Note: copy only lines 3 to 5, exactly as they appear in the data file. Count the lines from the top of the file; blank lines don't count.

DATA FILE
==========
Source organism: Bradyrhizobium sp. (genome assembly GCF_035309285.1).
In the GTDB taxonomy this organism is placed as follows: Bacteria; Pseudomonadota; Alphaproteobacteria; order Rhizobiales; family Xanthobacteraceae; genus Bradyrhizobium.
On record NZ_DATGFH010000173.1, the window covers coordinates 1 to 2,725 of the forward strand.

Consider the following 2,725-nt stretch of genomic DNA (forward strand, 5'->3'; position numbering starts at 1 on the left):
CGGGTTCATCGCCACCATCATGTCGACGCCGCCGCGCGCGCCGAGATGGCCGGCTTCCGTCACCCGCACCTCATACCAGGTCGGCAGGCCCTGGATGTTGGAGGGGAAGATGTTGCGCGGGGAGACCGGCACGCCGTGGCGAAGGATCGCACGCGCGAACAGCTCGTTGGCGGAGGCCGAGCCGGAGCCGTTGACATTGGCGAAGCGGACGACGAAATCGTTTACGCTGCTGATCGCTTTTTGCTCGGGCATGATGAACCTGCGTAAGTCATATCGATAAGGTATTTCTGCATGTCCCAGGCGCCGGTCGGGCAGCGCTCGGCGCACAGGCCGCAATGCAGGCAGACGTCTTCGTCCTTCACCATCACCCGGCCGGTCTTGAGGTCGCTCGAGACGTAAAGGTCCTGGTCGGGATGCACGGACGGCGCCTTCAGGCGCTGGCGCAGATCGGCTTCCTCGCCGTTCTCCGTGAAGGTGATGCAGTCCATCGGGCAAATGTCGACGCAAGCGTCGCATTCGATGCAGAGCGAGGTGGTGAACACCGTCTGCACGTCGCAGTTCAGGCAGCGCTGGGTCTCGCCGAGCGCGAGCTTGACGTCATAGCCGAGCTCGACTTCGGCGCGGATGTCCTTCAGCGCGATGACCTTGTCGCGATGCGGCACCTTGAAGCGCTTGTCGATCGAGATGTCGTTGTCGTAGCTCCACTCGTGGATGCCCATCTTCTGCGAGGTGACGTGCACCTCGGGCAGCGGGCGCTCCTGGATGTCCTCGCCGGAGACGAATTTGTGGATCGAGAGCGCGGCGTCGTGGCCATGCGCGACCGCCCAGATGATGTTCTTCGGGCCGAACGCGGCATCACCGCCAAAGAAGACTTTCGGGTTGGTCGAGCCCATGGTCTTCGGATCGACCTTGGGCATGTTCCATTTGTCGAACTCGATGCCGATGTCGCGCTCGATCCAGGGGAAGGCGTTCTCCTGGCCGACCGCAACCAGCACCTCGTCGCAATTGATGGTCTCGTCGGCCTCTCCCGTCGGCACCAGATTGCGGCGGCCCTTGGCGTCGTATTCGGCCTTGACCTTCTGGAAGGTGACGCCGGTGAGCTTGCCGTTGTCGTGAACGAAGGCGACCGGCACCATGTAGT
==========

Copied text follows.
On record NZ_DATGFH010000173.1, the window covers coordinates 1 to 2,725 of the forward strand.

Consider the following 2,725-nt stretch of genomic DNA (forward strand, 5'->3'; position numbering starts at 1 on the left):
CGGGTTCATCGCCACCATCATGTCGACGCCGCCGCGCGCGCCGAGATGGCCGGCTTCCGTCACCCGCACCTCATACCAGGTCGGCAGGCCCTGGATGTTGGAGGGGAAGATGTTGCGCGGGGAGACCGGCACGCCGTGGCGAAGGATCGCACGCGCGAACAGCTCGTTGGCGGAGGCCGAGCCGGAGCCGTTGACATTGGCGAAGCGGACGACGAAATCGTTTACGCTGCTGATCGCTTTTTGCTCGGGCATGATGAACCTGCGTAAGTCATATCGATAAGGTATTTCTGCATGTCCCAGGCGCCGGTCGGGCAGCGCTCGGCGCACAGGCCGCAATGCAGGCAGACGTCTTCGTCCTTCACCATCACCCGGCCGGTCTTGAGGTCGCTCGAGACGTAAAGGTCCTGGTCGGGATGCACGGACGGCGCCTTCAGGCGCTGGCGCAGATCGGCTTCCTCGCCGTTCTCCGTGAAGGTGATGCAGTCCATCGGGCAAATGTCGACGCAAGCGTCGCATTCGATGCAGAGCGAGGTGGTGAACACCGTCTGCACGTCGCAGTTCAGGCAGCGCTGGGTCTCGCCGAGCGCGAGCTTGACGTCATAGCCGAGCTCGACTTCGGCGCGGATGTCCTTCAGCGCGATGACCTTGTCGCGATGCGGCACCTTGAAGCGCTTGTCGATCGAGATGTCGTTGTCGTAGCTCCACTCGTGGATGCCCATCTTCTGCGAGGTGACGTGCACCTCGGGCAGCGGGCGCTCCTGGATGTCCTCGCCGGAGACGAATTTGTGGATCGAGAGCGCGGCGTCGTGGCCATGCGCGACCGCCCAGATGATGTTCTTCGGGCCGAACGCGGCATCACCGCCAAAGAAGACTTTCGGGTTGGTCGAGCCCATGGTCTTCGGATCGACCTTGGGCATGTTCCATTTGTCGAACTCGATGCCGATGTCGCGCTCGATCCAGGGGAAGGCGTTCTCCTGGCCGACCGCAACCAGCACCTCGTCGCAATTGATGGTCTCGTCGGCCTCTCCCGTCGGCACCAGATTGCGGCGGCCCTTGGCGTCGTATTCGGCCTTGACCTTCTGGAAGGTGACGCCGGTGAGCTTGCCGTTGTCGTGAACGAAGGCGACCGGCACCATGTAGT